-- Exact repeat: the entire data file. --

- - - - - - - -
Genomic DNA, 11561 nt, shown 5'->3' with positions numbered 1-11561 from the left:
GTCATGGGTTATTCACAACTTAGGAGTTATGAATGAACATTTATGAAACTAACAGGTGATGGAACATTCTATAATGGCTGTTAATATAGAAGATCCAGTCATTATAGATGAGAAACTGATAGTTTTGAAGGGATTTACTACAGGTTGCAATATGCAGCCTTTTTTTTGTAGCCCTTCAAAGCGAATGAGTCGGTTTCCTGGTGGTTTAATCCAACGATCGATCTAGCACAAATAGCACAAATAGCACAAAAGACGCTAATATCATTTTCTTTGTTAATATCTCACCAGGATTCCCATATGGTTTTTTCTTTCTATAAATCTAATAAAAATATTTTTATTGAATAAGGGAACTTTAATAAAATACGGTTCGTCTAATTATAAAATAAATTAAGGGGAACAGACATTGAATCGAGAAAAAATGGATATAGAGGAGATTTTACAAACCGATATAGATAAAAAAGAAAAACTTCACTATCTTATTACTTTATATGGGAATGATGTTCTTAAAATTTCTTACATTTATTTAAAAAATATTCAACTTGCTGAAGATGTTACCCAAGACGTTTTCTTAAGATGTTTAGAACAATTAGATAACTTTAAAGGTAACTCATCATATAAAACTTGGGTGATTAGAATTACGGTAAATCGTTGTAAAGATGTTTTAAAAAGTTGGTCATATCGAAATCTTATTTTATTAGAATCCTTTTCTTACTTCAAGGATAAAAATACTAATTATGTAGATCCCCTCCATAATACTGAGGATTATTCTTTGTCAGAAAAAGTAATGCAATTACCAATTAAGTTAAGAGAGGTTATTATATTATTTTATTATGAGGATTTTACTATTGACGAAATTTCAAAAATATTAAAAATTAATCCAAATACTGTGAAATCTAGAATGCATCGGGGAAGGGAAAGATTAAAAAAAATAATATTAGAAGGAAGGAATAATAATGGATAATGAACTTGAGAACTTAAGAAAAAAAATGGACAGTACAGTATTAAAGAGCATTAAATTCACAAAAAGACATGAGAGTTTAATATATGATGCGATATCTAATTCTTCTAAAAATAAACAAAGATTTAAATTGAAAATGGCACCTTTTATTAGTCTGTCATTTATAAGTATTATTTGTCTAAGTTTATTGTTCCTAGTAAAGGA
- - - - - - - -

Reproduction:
Genomic DNA, 11561 nt, shown 5'->3' with positions numbered 1-11561 from the left:
GTCATGGGTTATTCACAACTTAGGAGTTATGAATGAACATTTATGAAACTAACAGGTGATGGAACATTCTATAATGGCTGTTAATATAGAAGATCCAGTCATTATAGATGAGAAACTGATAGTTTTGAAGGGATTTACTACAGGTTGCAATATGCAGCCTTTTTTTTGTAGCCCTTCAAAGCGAATGAGTCGGTTTCCTGGTGGTTTAATCCAACGATCGATCTAGCACAAATAGCACAAATAGCACAAAAGACGCTAATATCATTTTCTTTGTTAATATCTCACCAGGATTCCCATATGGTTTTTTCTTTCTATAAATCTAATAAAAATATTTTTATTGAATAAGGGAACTTTAATAAAATACGGTTCGTCTAATTATAAAATAAATTAAGGGGAACAGACATTGAATCGAGAAAAAATGGATATAGAGGAGATTTTACAAACCGATATAGATAAAAAAGAAAAACTTCACTATCTTATTACTTTATATGGGAATGATGTTCTTAAAATTTCTTACATTTATTTAAAAAATATTCAACTTGCTGAAGATGTTACCCAAGACGTTTTCTTAAGATGTTTAGAACAATTAGATAACTTTAAAGGTAACTCATCATATAAAACTTGGGTGATTAGAATTACGGTAAATCGTTGTAAAGATGTTTTAAAAAGTTGGTCATATCGAAATCTTATTTTATTAGAATCCTTTTCTTACTTCAAGGATAAAAATACTAATTATGTAGATCCCCTCCATAATACTGAGGATTATTCTTTGTCAGAAAAAGTAATGCAATTACCAATTAAGTTAAGAGAGGTTATTATATTATTTTATTATGAGGATTTTACTATTGACGAAATTTCAAAAATATTAAAAATTAATCCAAATACTGTGAAATCTAGAATGCATCGGGGAAGGGAAAGATTAAAAAAAATAATATTAGAAGGAAGGAATAATAATGGATAATGAACTTGAGAACTTAAGAAAAAAAATGGACAGTACAGTATTAAAGAGCATTAAATTCACAAAAAGACATGAGAGTTTAATATATGATGCGATATCTAATTCTTCTAAAAATAAACAAAGATTTAAATTGAAAATGGCACCTTTTATTAGTCTGTCATTTATAAGTATTATTTGTCTAAGTTTATTGTTCCTAGTAAAGGA